• When the applicant applied for a legal guardian or representative the domestic court responsible for the application failed to provide a decision;
  • The initial medical report completed using X-ray analysis was not served on the applicant; and
  • No proper decision was issued, which prevented the applicant from launching an appeal.

The cumulative effect of these errors was that the applicant spent four months at the Cona reception centre for adults, and he was not able to submit his asylum request.

It is a little frustrating that the court did not investigate in more detail some of the egregious failures by the Italian authorities, in particular the initial decision to rely on X-ray analysis to determine the applicant’s case. The court simply commented that “[i]n these circumstances, the Court sees no need to examine the existence or validity of his consent to undergo a medical examination, or to assess its appropriateness”.

A judgment on reception conditions

The applicant submitted that there was no suitable reception centre, and no way to complain about the reception conditions. The court accepted the his submission that being subject to four months at the Cona reception centre was a violation of Article 3. The Italian government had little to say about what had happened at the Cona reception centre, and simply confined themselves to relying on improvements since the applicant’s stay there:

The Government, for their part, did not dispute the information and figures presented by the applicant and confined themselves to asserting that renovations had been carried out in the reception centre to the heating, hot water, canteen service, educational and recreational activities, healthcare and staff (specifically psychologists and cultural mediators).

The Court notes, however, that they did not show that these improvements had taken place before the applicant’s arrival in Cona, and that the need for such interventions rather confirms the previous insufficiency of services and facilities during the applicant’s stay there.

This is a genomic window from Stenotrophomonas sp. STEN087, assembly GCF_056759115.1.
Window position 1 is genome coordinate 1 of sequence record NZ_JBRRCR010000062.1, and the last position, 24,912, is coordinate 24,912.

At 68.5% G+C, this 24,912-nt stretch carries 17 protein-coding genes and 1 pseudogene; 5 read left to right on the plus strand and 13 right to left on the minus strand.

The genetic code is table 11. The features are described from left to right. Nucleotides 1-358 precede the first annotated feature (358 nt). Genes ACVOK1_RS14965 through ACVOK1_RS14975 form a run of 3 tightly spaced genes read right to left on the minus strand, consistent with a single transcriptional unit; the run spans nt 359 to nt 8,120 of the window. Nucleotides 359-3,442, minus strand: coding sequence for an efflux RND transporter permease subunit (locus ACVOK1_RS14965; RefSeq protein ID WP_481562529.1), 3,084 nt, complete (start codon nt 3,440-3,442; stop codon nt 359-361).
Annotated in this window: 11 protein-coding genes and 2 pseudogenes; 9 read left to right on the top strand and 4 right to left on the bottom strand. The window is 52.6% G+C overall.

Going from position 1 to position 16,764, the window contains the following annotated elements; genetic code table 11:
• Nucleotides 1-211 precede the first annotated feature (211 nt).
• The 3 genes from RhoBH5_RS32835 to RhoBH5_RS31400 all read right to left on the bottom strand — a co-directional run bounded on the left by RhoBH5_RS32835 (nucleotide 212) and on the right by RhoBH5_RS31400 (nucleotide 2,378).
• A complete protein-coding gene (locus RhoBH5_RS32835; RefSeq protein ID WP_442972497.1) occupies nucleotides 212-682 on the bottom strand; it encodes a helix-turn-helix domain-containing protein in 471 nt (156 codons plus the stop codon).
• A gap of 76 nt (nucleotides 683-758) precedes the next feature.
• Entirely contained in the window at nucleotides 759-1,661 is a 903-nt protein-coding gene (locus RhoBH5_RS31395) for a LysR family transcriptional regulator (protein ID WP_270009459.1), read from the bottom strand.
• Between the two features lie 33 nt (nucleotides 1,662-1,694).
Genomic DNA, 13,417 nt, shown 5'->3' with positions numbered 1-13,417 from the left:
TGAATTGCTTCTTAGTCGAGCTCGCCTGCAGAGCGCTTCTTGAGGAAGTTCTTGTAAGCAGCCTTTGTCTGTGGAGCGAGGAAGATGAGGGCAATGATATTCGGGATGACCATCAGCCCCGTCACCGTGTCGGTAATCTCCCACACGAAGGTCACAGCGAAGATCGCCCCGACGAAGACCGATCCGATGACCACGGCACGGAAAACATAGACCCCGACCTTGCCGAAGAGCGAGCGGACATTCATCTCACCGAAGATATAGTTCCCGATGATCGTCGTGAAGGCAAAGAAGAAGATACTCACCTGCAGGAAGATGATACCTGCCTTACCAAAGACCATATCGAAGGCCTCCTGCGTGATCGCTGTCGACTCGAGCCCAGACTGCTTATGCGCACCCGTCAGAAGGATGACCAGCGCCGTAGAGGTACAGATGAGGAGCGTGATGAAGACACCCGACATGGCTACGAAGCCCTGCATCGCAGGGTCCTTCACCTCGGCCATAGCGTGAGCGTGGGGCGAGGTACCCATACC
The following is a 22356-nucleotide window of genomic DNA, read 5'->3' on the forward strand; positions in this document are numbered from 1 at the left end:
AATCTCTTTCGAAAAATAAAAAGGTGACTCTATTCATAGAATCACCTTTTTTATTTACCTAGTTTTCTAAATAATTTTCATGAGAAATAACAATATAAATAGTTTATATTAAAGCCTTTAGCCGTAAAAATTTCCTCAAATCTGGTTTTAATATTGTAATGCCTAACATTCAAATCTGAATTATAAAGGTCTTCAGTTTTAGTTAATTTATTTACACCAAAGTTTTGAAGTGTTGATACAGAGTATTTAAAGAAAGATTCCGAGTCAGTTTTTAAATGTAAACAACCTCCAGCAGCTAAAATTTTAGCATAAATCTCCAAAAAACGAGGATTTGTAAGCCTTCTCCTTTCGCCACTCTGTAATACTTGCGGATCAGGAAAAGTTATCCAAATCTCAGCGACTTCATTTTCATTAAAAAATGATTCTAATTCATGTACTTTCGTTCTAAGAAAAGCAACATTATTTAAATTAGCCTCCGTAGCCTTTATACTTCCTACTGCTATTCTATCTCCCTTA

The court recognised the Italian government’s concerns about experiencing a rapid influx of asylum seekers but emphasised the absolute nature of Article 3 to find that a violation had taken place.

A statement of principle

As with most Strasbourg decisions, the importance of this case lies in the statements of principle. They recognise the importance of a proper age-assessment process which complies with international law standards as part of the wider asylum system, include access to effective remedies where compliance is in doubt. Even in Italy, the factual findings made by the court are unlikely to have significant practical implications. Since these events took place the Italian government has taken steps to ensure that domestic law and practice reflects the requirements of international law. The case will be useful for ensuring that the age assessment process in the United Kingdom complies with international law requirements, even where those requirements have not been directly incorporated into domestic law.

With thanks to Greg O’Ceallaigh for highlighting the case.

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Alex Schymyck

Alex is a barrister at Garden Court Chambers